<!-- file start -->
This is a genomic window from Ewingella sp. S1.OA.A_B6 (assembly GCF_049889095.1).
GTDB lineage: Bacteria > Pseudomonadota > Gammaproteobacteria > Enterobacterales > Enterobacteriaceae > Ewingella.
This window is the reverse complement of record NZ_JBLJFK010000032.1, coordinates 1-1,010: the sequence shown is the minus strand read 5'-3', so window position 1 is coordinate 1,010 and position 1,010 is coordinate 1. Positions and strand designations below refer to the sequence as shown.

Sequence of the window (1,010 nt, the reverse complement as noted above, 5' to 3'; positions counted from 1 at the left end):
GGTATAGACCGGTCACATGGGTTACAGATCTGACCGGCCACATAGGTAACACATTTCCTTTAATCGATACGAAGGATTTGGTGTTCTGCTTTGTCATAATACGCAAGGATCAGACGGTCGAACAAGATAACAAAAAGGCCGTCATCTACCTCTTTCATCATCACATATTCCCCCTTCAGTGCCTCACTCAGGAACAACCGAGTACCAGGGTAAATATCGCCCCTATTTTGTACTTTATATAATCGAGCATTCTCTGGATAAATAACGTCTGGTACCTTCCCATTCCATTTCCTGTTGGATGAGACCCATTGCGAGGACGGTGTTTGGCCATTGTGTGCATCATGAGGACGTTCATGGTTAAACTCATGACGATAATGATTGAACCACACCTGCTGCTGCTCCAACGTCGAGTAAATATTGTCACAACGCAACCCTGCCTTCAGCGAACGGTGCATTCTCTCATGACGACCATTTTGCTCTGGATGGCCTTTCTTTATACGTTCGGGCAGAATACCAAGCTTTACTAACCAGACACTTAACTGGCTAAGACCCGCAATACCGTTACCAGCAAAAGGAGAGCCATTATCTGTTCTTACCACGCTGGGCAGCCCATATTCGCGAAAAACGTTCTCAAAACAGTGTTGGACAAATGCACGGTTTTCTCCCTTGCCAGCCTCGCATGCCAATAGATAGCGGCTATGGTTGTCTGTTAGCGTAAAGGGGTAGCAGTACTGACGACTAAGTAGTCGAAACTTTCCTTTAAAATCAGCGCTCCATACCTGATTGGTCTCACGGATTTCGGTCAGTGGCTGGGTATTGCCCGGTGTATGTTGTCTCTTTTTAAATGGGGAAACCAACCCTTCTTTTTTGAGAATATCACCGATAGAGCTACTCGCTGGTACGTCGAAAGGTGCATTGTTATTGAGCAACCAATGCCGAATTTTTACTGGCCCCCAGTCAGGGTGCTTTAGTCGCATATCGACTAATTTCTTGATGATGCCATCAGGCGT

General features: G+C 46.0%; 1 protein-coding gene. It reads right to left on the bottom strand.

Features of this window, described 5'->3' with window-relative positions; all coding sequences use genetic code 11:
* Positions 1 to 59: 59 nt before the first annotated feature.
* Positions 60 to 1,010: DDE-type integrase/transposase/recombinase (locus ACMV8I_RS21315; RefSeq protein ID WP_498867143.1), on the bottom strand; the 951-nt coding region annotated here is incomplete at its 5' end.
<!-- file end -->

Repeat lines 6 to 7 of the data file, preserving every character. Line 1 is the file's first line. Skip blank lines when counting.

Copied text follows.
General features: G+C 46.0%; 1 protein-coding gene. It reads right to left on the bottom strand.

Features of this window, described 5'->3' with window-relative positions; all coding sequences use genetic code 11: